Jump to content
  • Welcome to American Weather

    Register now to gain access to all of our features. Once registered and logged in, you will be able to contribute to this site by submitting your own content or replying to existing content. You'll be able to customize your profile, receive reputation points as a reward for submitting content, while also communicating with other members via your own private inbox, plus much more! This message will be removed once you have signed in.

Baroclinic Zone

July Doldrums - Summer in full effect Pattern and Model Discussion

Recommended Posts

Well, one month of summer is in the books.  Went down pretty benign for most.  Temps averaged slightly below normal for the month.  Many cashed in on some timely rains while others did not.  We are now in the midst of the hottest stretch thus far with what might end up being a 5 to 6 day heatwave for some.   

 

MonthTDeptNRCC.png.e94097e4cd174d91f4bcd0d613fa8d70.png

MonthPDeptNRCC.png.fc8287a60945bde0d7208178a2c6bd18.png

Share this post


Link to post
Share on other sites

Courtesy of SPC web source...

...the question is whether this BD pulses SW and then later this afternoon ... pivots into N-S orientation over eastern zones..  The large scale evolution implies it would struggle to do so... With building heights through the period and onward, that imparts increasing DVM/suppression over the region..which would tend to impart slowing frontal displacements among other aspects.  The meso arguments suggest it would .. because despite those large scaled mechanics, torrid run-away heating over near-by interior SNE and southern NH would tend to draw the boundary down do to mass-balancing/diurnal circulation.  I could almost see this boundary take a position that nearly collocates with that 1016mb pg line...oriented similarly to how this is over east/central Massachusetts ...or circa 4-pm...  Interesting albeit tedious study...

image.png.164c9e31eca8630d777bf53495794479.png

Share this post


Link to post
Share on other sites

So, we missed 90 by 9: by an average of 4 to 7 F at most sites, both official and backyard ...  The index finger rule of needing to succeed that temperature by then, to make a hundo forecast confident .. thus fails. 

Meanwhile, the GFS machine numbers are till insisting 99-102 -type numbers at FIT, ASH...BED... HFD... etc.. I rather like the NAM numbers for these locations.  I mean, if we wanna employ the index finger rule, that is..  Seems the gist of just adding 10 (and there is another one, "10 after 10:" ) would put up middle 90s type numbers. 

So, where ever not afflicted by wind cut around to the E later on... I'm thinking more along the lines of those latter numbers. 

Share this post


Link to post
Share on other sites

Plus... the cirrus level clouds keep back filling... That can't happen when seeking taller numbers at our latitude - too fragile. 

Share this post


Link to post
Share on other sites
6 minutes ago, Typhoon Tip said:

So, we missed 90 by 9: by an average of 4 to 7 F at most sites, both official and backyard ...  The index finger rule of needing to succeed that temperature by then, to make a hundo forecast confident .. thus fails. 

Meanwhile, the GFS machine numbers are till insisting 99-102 -type numbers at FIT, ASH...BED... HFD... etc.. I rather like the NAM numbers for these locations.  I mean, if we wanna employ the index finger rule, that is..  Seems the gist of just adding 10 (and there is another one, "10 after 10:" ) would put up 95 to 98 type numbers.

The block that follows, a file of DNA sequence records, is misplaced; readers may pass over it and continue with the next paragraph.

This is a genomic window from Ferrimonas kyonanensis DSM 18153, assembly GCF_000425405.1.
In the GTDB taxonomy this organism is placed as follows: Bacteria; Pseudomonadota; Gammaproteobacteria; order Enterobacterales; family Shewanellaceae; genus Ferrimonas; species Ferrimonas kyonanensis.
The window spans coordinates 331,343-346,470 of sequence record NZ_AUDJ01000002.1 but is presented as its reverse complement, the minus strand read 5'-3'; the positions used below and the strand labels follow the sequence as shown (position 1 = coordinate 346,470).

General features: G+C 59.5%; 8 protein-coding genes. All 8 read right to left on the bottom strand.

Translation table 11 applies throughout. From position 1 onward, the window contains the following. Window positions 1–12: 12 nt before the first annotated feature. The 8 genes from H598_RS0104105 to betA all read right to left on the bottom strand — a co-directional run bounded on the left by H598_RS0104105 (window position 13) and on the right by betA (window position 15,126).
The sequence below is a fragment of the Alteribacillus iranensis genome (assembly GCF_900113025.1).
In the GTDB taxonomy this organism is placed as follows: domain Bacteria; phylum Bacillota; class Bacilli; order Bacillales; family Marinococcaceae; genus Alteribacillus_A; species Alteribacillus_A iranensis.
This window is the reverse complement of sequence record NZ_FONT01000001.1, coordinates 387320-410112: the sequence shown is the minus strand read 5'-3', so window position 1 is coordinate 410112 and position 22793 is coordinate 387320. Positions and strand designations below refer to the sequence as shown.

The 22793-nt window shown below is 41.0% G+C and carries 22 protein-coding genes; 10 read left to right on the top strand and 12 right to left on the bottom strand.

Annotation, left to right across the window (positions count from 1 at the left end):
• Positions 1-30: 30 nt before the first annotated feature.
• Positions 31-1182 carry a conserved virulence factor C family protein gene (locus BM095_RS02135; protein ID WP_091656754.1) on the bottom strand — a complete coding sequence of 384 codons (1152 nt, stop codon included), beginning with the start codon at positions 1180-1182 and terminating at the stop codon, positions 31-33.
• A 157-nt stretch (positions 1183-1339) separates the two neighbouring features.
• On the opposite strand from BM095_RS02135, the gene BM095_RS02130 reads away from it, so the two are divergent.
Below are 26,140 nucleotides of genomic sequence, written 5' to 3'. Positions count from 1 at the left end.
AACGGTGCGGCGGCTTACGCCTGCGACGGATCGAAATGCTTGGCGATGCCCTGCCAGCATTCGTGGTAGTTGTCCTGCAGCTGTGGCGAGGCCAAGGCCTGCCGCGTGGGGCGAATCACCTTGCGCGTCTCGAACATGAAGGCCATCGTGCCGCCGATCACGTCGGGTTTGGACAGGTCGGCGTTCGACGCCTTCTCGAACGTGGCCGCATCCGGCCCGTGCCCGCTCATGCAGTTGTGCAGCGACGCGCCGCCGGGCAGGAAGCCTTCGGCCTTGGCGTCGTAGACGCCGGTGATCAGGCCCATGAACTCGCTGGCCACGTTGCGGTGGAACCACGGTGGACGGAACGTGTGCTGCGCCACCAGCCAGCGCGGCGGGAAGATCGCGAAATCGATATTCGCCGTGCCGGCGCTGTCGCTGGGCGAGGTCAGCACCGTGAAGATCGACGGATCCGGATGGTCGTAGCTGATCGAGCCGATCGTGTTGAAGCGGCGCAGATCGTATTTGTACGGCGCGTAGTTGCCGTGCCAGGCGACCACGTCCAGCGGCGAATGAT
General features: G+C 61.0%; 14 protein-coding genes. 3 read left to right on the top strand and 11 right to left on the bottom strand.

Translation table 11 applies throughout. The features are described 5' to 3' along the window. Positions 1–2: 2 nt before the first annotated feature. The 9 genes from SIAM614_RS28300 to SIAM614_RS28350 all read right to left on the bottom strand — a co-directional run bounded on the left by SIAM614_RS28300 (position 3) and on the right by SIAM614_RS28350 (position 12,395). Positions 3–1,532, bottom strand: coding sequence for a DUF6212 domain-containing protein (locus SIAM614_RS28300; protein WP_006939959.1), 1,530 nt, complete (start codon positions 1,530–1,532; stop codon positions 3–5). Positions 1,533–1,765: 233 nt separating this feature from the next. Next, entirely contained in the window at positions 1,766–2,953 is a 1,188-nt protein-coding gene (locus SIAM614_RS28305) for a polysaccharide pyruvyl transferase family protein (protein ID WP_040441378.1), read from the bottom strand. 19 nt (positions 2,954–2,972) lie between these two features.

So, where ever not afflicted by wind cut around to the E later on... I'm thinking more along the lines of those numbers. 

Looked back on 7/4/95. Many didn’t hit 90 until after 10 or 11.

https://www.wunderground.com/history/daily/us/nh/concord/KBOS/date/1995-7-14

https://www.wunderground.com/history/daily/us/nh/concord/KCON/date/1995-7-14

Share this post


Link to post
Share on other sites

Although I do remember some debris that morning with full blast sunshine midday through afternoon. I didn’t bother looking at 7/22/11 since we had a trough go through shifting the wind strongly out of the west which gave a big late morning jump.

Share this post


Link to post
Share on other sites
21 minutes ago, dendrite said:

Yeah... we can certainly still do it - the "fail" is/was intended to mean, relative to the statement "9 by 9:"  - that's all...

Although, we should add ... the statement 'tends' to work because it's just easier to add 10 clicks to a 9 am temp, than it is to an 11 am temp, just because those two additional hours give some additional latitude to dink around with BS cloud strudels and diffused/iffy BD bs and think up any other abbreviation at least excuse imaginable...

At a baser level... for some reason heat is just extra-double top secret probation fragile at our latitudes.  Even though we share the same latitudes as say N IA or so... The climate of our heat is an exercise in what goes wrong more so than not. 

Share this post


Link to post
Share on other sites

Nah...too many clouds...  reconvene in 22 years when the next historic ridge takes a stab at it... 

I'm being snarky, of course -

But I'll tell ya, this whole week is idiosyncratically challenged from what I'm observing in the models. 

I'm noticing (the 50,000 foot perspective) the synoptic evolution, also consistent in the individual operational runs, are exhausting the 850 mb hot layer through tomorrow, in which time ... we have fanning cirrus plumes and ghostly BD's and other turds to contend with, These are remarkably proficient at off-setting the fragility of high end heat ... and we go from these two days, right into a ballooning 500mb DAM ridge that is not taking in a fresh supply of SW ejected EML/850 plateau heat. It's like muting at little at both ends, if for different reasons..